Dictionary of National Biography, 1885-1900/Philip, Robert
PHILIP, ROBERT (1791–1858), divine, born at Huntly in Aberdeenshire in 1791, was the eldest son of an elder in the church of George Cowie, the founder of independency in the north of Scotland. His father's death in 1806 was followed by his departure for Aberdeen, where he obtained a situation as clerk in the Grandholm works. He developed the tastes and aptitudes of a genuine student, and at the age of nineteen was admitted to Hoxton academy. Four years later, in 1815, he commenced work as minister at Liverpool and devoted much attention to the welfare of seamen, for whose benefit he published a small volume of sermons entitled ‘Bethel Flag.’ On 1 Jan. 1826 he came to London to take charge of Maberly Chapel, Kingsland, and henceforth devoted himself with assiduity to the production of a series of religious manuals, which had a very great vogue in their day both in England and America. He became known also as a powerful advocate of the claims of the London Missionary Society, whose operations he sought to extend, especially in China; and he was a convinced opponent of the opium traffic. In 1852 the honorary degree of D.D. was conferred upon him by Dartmouth College, U.S.A. He resigned the Maberly Chapel, owing to failing health, in 1855, and died at his residence on Newington Green on 1 May 1858. Philip married, in 1818, Hannah Lassell, the sister of William Lassell [q. v.], and left issue.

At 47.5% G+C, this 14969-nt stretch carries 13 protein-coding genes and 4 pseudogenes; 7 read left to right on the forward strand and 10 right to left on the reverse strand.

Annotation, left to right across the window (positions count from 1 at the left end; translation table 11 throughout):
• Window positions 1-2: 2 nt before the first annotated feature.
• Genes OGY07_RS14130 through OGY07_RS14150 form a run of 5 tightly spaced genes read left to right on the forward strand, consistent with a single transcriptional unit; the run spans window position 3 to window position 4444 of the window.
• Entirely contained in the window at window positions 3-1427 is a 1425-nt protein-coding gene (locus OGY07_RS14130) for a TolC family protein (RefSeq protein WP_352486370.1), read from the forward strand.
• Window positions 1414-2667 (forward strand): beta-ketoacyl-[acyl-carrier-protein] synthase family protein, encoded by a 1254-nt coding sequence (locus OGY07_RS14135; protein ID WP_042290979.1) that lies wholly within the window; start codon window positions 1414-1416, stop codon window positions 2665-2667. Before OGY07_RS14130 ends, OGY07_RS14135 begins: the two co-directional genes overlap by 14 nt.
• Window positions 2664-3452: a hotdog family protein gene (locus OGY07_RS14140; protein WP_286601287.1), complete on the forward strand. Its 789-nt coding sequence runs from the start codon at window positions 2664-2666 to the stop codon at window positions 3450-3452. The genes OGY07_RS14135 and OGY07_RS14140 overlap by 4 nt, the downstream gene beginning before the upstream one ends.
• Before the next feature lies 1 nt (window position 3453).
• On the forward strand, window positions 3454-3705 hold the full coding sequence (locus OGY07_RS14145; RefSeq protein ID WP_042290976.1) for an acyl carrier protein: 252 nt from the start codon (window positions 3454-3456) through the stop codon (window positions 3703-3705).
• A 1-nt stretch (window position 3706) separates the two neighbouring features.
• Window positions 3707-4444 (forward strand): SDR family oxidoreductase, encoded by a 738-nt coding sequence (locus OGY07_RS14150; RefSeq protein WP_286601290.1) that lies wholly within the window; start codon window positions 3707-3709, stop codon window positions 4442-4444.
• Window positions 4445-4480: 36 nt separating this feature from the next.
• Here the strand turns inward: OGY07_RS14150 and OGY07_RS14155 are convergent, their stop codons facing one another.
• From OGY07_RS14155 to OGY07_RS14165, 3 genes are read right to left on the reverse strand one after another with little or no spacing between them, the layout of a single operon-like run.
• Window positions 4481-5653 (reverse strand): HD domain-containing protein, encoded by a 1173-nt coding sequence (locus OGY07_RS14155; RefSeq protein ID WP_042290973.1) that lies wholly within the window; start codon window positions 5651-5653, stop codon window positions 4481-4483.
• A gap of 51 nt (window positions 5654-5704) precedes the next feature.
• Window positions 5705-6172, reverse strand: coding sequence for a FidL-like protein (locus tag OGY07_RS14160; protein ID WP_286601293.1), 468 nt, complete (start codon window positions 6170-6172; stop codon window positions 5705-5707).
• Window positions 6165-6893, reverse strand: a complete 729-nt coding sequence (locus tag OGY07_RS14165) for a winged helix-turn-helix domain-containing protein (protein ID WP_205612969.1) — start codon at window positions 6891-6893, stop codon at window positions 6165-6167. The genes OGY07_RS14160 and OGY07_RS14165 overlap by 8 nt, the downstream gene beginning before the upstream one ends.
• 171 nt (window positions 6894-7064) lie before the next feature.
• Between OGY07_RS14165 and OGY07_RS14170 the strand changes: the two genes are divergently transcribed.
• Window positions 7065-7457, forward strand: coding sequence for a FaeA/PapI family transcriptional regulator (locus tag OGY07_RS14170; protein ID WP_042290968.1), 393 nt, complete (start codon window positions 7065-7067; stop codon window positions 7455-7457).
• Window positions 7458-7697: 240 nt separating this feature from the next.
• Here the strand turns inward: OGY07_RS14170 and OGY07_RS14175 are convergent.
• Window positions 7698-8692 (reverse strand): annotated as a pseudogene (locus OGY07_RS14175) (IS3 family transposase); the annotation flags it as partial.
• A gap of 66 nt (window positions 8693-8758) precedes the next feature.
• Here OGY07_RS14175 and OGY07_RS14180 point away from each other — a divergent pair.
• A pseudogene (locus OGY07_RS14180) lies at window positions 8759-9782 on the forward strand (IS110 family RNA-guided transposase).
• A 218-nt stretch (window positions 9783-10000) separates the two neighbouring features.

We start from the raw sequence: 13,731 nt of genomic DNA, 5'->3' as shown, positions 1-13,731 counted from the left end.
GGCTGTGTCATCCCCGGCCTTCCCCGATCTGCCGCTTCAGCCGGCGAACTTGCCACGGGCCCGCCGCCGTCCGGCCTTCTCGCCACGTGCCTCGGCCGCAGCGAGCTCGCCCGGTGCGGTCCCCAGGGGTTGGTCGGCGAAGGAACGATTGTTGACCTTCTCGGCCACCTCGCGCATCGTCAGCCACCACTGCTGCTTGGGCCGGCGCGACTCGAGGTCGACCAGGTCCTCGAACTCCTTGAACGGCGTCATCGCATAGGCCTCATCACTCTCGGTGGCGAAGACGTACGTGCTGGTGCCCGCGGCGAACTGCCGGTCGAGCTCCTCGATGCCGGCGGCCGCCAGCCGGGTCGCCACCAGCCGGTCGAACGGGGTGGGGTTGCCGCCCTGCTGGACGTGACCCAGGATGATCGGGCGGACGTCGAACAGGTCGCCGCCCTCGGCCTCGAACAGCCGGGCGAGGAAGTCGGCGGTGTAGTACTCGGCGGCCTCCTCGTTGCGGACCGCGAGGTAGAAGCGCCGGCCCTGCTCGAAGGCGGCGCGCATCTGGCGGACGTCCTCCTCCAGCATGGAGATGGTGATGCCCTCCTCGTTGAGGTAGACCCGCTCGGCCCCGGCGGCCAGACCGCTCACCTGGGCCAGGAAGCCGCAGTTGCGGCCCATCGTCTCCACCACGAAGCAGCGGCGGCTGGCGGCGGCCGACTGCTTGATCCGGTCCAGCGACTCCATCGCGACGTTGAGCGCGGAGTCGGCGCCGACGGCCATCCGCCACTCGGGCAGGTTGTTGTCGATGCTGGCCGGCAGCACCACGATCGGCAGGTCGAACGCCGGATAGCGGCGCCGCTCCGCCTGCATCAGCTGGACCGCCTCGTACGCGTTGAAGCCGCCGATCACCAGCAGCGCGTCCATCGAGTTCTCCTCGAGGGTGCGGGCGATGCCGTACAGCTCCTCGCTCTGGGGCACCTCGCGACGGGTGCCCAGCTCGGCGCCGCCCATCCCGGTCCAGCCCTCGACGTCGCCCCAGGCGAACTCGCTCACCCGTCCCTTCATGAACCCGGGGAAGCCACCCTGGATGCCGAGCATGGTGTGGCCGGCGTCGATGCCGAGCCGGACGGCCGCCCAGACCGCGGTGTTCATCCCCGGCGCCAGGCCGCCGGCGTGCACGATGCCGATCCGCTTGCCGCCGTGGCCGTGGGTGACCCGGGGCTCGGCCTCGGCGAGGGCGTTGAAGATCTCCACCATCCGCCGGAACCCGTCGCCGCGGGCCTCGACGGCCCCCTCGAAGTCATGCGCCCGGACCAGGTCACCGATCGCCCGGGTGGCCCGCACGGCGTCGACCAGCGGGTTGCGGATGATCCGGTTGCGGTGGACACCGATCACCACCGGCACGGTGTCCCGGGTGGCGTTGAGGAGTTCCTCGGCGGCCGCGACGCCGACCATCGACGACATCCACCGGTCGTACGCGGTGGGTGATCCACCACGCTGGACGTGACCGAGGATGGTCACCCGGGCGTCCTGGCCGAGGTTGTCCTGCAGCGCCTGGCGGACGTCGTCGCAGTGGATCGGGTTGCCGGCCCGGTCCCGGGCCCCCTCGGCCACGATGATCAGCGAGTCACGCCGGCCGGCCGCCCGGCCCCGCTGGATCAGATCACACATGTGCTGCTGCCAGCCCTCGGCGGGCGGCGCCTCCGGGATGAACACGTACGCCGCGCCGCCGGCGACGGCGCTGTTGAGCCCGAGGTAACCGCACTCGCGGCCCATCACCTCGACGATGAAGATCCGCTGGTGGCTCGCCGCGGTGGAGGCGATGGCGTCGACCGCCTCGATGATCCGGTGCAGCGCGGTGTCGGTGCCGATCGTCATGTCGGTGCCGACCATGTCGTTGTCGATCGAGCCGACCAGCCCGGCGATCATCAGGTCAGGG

Of Philip's numerous works, most interest attaches to his ‘Life and Times of the Rev. George Whitefield,’ London, 8vo, 1837, and his ‘Life, Times, and Characteristics of John Bunyan,’ 1839, 8vo. The former was adversely criticised by Sir James Stephen in the ‘Edinburgh Review,’ lxvii. 506. Both are largely composed of extracts and are of small biographical value, but both are somewhat remarkable on account of the vigour and originality of their style and the strength of their evangelical tone. His other works include: 1. ‘Christian Experience: Guide to the Perplexed,’ 1828, 12mo; 10th edit. 1847, 18mo. 2. ‘Redemption, or the New Song in Heaven,’ 1834 and 1838, 18mo. 3. ‘The God of Glory: Guide to the Doubting,’ 5th edit. 1838, 18mo. 4. ‘Eternity Realized: Guide to the Thoughtful,’ 5th edit. 1839, 18mo. 5. ‘On Pleasing God: Guide to the Conscientious,’ 3rd edit. 1837, 18mo. 6. ‘Communion with God: Guide to the Devotional,’ 7th edit. 1847, 18mo. These six works were republished with an introductory essay by Albert Barnes in New York in 2 vols. 12mo, and again in 1867, in 1 vol. 8vo, under the title of ‘Devotional Guides.’ Two other volumes—‘Manly Piety in its Principles’ (2nd edit. 1837, 18mo) and ‘Manly Piety in its Realisations’ (2nd edit. 1837, 18mo)—were republished in New York in one volume, 1838, as ‘The Young Man's Closet Library.’ The four works—‘The Marys, or Beauty of Female Holiness’ (3rd edit. 1840, 18mo), ‘The Marthas, or Varieties of Female Piety’ (3rd edit. 1840, 18mo), ‘The Lydias, or Developments of Female Character’ (3rd edit. 1841, 18mo), ‘The Hannahs, or Maternal Influence on Sons’ (3rd edit. 1841, 12mo)—were similarly published collectively as ‘The Young Ladies' Closet Library,’ and passed through numerous editions. Philip also published an ‘Introductory Essay to the Practical Works of the Rev. R. Baxter,’ 4 vols. 1838 and 1847; ‘The Life and Opinions of the Rev. William Milne,’ 1839 and 1840, 8vo; ‘The Life and Times of the Rev. John Campbell,’ 1841, 8vo; and ‘The Elijah of South Africa,’ 1852, 8vo, a memoir of his friend, John Philip [q. v.], the African missionary. Philip published sermons, and pamphlets upon China and the opium question.[Congregational Year Book, 1859, p. 213; McClintock and Strong's Cyclopædia of Biblical Literature; Southey's Life and Correspondence, v. 233; Philip's Devotional Guides, ed. Barnes, 1867; private information.]